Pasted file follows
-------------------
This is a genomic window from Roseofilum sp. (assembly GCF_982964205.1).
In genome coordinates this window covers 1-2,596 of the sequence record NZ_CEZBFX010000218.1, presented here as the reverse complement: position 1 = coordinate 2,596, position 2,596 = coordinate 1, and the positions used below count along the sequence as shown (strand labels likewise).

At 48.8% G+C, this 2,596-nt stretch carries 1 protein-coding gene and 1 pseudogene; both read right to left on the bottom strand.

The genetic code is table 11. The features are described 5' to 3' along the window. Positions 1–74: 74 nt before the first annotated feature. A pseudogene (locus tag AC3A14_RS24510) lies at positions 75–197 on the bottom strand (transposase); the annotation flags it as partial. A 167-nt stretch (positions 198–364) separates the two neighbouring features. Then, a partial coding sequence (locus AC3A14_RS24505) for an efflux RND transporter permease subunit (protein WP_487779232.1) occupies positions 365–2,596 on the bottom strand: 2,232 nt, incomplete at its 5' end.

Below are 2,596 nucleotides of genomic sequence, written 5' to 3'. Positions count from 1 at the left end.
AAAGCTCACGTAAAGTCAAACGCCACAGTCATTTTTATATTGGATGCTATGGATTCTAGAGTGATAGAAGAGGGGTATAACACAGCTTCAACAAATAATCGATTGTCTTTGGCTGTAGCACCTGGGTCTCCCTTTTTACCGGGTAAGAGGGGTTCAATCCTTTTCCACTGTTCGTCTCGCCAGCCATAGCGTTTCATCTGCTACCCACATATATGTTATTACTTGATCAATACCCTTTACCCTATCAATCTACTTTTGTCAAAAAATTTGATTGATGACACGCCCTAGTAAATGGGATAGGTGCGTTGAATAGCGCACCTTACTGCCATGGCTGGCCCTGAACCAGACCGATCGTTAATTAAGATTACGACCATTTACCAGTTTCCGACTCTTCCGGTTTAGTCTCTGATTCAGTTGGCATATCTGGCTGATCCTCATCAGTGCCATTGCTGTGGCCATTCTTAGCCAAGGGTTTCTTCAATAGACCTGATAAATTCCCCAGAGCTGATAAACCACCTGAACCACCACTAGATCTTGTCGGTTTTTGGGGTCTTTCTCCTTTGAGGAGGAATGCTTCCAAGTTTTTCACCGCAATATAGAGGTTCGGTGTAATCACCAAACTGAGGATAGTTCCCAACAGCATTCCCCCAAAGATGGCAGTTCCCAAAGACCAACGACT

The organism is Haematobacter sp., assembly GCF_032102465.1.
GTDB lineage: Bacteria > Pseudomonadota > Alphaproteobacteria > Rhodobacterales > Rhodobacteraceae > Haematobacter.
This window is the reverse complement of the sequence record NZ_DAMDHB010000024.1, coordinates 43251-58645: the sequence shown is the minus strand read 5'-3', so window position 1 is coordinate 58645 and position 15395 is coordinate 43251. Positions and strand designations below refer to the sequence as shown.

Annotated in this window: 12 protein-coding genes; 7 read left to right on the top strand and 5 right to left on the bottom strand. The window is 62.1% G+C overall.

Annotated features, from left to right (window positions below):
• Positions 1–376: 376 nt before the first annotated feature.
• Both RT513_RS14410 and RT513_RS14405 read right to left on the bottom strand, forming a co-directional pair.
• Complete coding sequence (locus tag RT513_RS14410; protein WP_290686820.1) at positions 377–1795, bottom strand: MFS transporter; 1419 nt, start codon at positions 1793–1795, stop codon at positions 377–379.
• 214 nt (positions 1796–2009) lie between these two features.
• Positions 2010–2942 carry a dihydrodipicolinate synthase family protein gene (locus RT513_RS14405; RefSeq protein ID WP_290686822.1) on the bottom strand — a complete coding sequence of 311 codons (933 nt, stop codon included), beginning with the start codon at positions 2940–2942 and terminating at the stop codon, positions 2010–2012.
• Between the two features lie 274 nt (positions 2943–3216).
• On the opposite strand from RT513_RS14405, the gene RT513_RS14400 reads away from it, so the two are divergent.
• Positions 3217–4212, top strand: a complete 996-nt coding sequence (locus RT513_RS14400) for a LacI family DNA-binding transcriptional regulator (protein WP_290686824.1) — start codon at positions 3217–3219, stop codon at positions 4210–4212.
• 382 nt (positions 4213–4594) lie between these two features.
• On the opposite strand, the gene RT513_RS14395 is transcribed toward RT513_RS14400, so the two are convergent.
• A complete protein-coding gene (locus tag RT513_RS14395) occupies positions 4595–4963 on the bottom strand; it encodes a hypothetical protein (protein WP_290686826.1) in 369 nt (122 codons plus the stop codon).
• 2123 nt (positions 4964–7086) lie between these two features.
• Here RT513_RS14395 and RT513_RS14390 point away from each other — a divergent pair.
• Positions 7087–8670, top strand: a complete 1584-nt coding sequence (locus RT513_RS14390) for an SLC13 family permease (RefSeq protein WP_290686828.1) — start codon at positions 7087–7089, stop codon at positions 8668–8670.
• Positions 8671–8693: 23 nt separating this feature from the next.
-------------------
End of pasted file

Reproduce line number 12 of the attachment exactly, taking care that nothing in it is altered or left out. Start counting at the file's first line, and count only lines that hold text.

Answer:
• Positions 1–376: 376 nt before the first annotated feature.